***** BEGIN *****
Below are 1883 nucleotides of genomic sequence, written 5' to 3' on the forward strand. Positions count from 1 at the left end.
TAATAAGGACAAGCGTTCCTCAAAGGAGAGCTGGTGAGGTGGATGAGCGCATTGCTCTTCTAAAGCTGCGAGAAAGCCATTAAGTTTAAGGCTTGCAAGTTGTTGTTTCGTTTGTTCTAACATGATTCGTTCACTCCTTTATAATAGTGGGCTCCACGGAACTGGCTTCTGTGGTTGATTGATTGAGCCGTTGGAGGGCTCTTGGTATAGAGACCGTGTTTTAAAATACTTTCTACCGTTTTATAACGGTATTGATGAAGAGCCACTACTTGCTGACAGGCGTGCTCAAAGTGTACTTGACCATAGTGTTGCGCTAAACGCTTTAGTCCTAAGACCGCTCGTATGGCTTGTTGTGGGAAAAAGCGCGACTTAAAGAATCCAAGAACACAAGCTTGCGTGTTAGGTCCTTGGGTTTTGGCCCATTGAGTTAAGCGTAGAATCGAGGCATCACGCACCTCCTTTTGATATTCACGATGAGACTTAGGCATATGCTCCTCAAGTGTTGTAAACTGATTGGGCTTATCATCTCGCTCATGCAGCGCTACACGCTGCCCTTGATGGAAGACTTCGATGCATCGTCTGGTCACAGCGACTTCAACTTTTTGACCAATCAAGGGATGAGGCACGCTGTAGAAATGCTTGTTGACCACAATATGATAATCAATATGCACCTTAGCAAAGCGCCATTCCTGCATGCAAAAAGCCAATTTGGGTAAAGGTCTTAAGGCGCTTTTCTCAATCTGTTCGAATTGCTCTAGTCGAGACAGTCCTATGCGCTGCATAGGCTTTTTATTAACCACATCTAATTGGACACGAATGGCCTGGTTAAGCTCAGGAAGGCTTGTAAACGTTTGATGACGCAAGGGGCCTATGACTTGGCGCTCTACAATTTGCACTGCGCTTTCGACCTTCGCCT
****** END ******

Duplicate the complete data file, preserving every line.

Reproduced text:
Below are 1883 nucleotides of genomic sequence, written 5' to 3' on the forward strand. Positions count from 1 at the left end.
TAATAAGGACAAGCGTTCCTCAAAGGAGAGCTGGTGAGGTGGATGAGCGCATTGCTCTTCTAAAGCTGCGAGAAAGCCATTAAGTTTAAGGCTTGCAAGTTGTTGTTTCGTTTGTTCTAACATGATTCGTTCACTCCTTTATAATAGTGGGCTCCACGGAACTGGCTTCTGTGGTTGATTGATTGAGCCGTTGGAGGGCTCTTGGTATAGAGACCGTGTTTTAAAATACTTTCTACCGTTTTATAACGGTATTGATGAAGAGCCACTACTTGCTGACAGGCGTGCTCAAAGTGTACTTGACCATAGTGTTGCGCTAAACGCTTTAGTCCTAAGACCGCTCGTATGGCTTGTTGTGGGAAAAAGCGCGACTTAAAGAATCCAAGAACACAAGCTTGCGTGTTAGGTCCTTGGGTTTTGGCCCATTGAGTTAAGCGTAGAATCGAGGCATCACGCACCTCCTTTTGATATTCACGATGAGACTTAGGCATATGCTCCTCAAGTGTTGTAAACTGATTGGGCTTATCATCTCGCTCATGCAGCGCTACACGCTGCCCTTGATGGAAGACTTCGATGCATCGTCTGGTCACAGCGACTTCAACTTTTTGACCAATCAAGGGATGAGGCACGCTGTAGAAATGCTTGTTGACCACAATATGATAATCAATATGCACCTTAGCAAAGCGCCATTCCTGCATGCAAAAAGCCAATTTGGGTAAAGGTCTTAAGGCGCTTTTCTCAATCTGTTCGAATTGCTCTAGTCGAGACAGTCCTATGCGCTGCATAGGCTTTTTATTAACCACATCTAATTGGACACGAATGGCCTGGTTAAGCTCAGGAAGGCTTGTAAACGTTTGATGACGCAAGGGGCCTATGACTTGGCGCTCTACAATTTGCACTGCGCTTTCGACCTTCGCCT